Most parents experience the joy of watching their children turn over, then crawl, then stand up and then take those first steps. With outstretched arms they stand two or three steps away and encourage the little one to come to them. Chances are about three trillion to one that when the baby falls down the parent is not going to say, “Okay, you had your chance – you blew it!
So many of us have heroes. Leaders, artists or entrepreneurs that inspire us. People who have made an impact, people who have shown us a better way, people who have overcome outrageous odds.
Yet, the interesting insight about heroes is that they have the human imperfections and weaknesses that we do. They have their bad days, they feel despair, they get knocked down (in fact, heroes get knocked down more than the rest of us).
Yet, in spite of their human frailties, heroes find a way to change the world.
Goals give you a purpose for taking life on.
People who live without goals have no purpose and it is obvious even in their body language. They are on permanent idle, they slouch, they list from side to side. Their conversations dawdle. They telephone you: “Hey, I’m just calling. I wasn’t doing anything, so I thought I’d call you.” Well, don’t call ME. I’VE got things to do.
Many people just muddle through life. They don’t read informational material, they don’t even pay attention when they WATCH television. If you ask them what they are watching, they mumblemouth, “Nothin’, I’m just lookin’.”
The story has been told and retold countless times about the battle of Waterloo. Poems have been written and songs have been composed detailing every conceivable aspect about it. The English tell it one way and the French share it from a slightly different point of view.
History and legend has it that after Napoleon Bonaparte’s army was defeated and the Duke of Wellington prevailed over the French, Napoleon was taken away and imprisoned. One day a group of newspaper reporters came to visit. They had obtained permission to hold an interview with the famous French general Napoleon Bonaparte.
I have read many books on motivation. Been to a lot of presentations, speeches and lectures. They help. They really do. I encourage everyone to do the same because it helps you when you need it and when you don’t. You’ll find things that work for you to help you get the most out of yourself. In addition, you will also need to find what really, really, really works for you when you really, really, really need it. And not when it’s too late. Let me explain…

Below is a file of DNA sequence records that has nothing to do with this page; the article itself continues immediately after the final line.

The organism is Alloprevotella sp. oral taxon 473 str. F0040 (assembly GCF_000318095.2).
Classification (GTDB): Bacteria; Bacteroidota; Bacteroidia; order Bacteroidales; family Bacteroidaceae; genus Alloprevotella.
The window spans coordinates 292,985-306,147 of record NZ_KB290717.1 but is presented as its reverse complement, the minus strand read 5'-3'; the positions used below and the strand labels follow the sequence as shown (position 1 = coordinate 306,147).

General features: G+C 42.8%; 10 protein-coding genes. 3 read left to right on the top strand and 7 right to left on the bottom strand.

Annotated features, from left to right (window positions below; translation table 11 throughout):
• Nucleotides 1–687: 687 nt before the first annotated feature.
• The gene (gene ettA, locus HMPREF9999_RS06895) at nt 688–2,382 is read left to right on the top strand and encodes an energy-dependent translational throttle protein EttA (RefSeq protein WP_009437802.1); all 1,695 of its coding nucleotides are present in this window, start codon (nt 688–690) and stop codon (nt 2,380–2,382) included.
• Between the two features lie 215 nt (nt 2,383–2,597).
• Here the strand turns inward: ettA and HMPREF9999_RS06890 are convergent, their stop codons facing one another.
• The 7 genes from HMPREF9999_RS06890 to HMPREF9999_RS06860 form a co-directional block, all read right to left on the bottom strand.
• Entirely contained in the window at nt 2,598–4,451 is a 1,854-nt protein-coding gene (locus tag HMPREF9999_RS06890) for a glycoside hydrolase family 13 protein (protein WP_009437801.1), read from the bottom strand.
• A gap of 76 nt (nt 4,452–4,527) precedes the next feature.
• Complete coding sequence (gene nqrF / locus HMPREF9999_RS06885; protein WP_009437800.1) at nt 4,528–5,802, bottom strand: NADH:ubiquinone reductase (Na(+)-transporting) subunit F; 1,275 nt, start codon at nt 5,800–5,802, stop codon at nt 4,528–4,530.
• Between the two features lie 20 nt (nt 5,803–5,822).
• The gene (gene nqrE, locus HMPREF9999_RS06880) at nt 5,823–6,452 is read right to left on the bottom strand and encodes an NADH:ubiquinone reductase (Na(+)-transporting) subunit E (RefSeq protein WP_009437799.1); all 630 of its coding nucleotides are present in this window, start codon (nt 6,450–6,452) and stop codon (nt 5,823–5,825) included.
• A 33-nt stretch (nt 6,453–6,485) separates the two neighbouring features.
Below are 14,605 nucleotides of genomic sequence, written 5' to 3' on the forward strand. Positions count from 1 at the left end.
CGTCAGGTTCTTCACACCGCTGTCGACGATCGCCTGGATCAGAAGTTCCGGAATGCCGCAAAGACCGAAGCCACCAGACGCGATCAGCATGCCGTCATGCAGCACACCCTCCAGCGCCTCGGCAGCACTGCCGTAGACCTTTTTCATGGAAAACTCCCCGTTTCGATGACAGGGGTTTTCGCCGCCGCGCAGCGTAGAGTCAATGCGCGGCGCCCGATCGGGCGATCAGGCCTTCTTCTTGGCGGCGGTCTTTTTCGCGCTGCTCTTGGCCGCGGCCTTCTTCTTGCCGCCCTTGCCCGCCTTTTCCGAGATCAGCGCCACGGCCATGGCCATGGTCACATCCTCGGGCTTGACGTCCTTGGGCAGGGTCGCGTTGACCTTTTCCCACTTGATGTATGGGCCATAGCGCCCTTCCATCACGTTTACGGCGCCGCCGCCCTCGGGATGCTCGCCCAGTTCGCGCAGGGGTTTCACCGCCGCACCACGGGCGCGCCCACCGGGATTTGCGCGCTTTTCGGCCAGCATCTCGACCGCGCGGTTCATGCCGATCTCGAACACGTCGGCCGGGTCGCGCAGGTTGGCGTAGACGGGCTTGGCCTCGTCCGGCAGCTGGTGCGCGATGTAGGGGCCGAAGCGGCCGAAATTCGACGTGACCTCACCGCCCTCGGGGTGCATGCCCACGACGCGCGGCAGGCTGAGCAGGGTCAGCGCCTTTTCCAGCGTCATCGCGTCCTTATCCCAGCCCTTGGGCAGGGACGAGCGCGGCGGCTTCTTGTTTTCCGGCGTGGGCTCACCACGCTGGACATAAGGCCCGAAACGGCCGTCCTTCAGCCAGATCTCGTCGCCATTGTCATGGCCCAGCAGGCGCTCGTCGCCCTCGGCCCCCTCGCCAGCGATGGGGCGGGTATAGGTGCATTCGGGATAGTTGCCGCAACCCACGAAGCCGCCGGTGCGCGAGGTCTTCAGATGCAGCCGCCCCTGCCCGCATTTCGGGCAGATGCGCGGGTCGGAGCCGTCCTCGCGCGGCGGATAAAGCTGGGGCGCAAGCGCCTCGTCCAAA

I remember several years back I heard something that changed my life forever. Up until that point I had been struggling through life – doing everything the hard way. I couldn’t figure out why my life wasn’t going the way I felt it should be.
I saw some people going through life effortlessly and seemingly with less tension and frustration while I was wondering if I could ever straighten out the mess my life had turned out to be. I was behind on my dreams, my promises, and my bills.
H-A-B-I-T…When 95% of people hear this word, a negative thought pops up in their minds. Typically, most people think of a habit being negative. The secret to your future lies in your daily habits so ask yourself right now, “Are my habits today going to help me achieve my WHY in life?” This is a life-empowering question if you truly ask it and listen for the answer.
I received the following excerpt from a very dear friend of mine and felt that it is definitely the best explanation of a habit that I have ever heard:
“Commitment is what transforms a promise into reality” — Abraham Lincoln
There is a ton of advice out there on how to achieve success, but little is said about the great impact commitment will make on your life. It’s the number one thing you must get down before doing anything else, without commitment your odds on success will decrease drastically.
Being passionate isn’t enough
Bill Gates has a great passion for computers and software. Michael Jordan is extremely passionate about basketball. Stephen King’s passion is writing.
I am a big fan of habits. Good ones that is.
Of course, not all habits are productive ones.
Some are bad for us, they stop us from succeeding, and they reinforce negative patterns that we’ve picked up from parents, friends or colleagues.
No one is perfect, but I’ve found that the most successful people find ways to replace their bad habits with good ones.
A successful career, after all, is really just a series of good habits put into action over and over again.
But in order to eliminate our vices and form productive habits, we need to identify our destructive ones.
Why do we find change difficult when having the tools, resources, and time in the world ? This boggles me because I know I want to change but, I feel something is missing about me and sometimes I think to myself will this convince me to change?
That thought dances in my mind several times.
Yes that is it. Perhaps we are not convinced completely about the change. Nevertheless, how many times have we struggle with that thought?
“I need to change”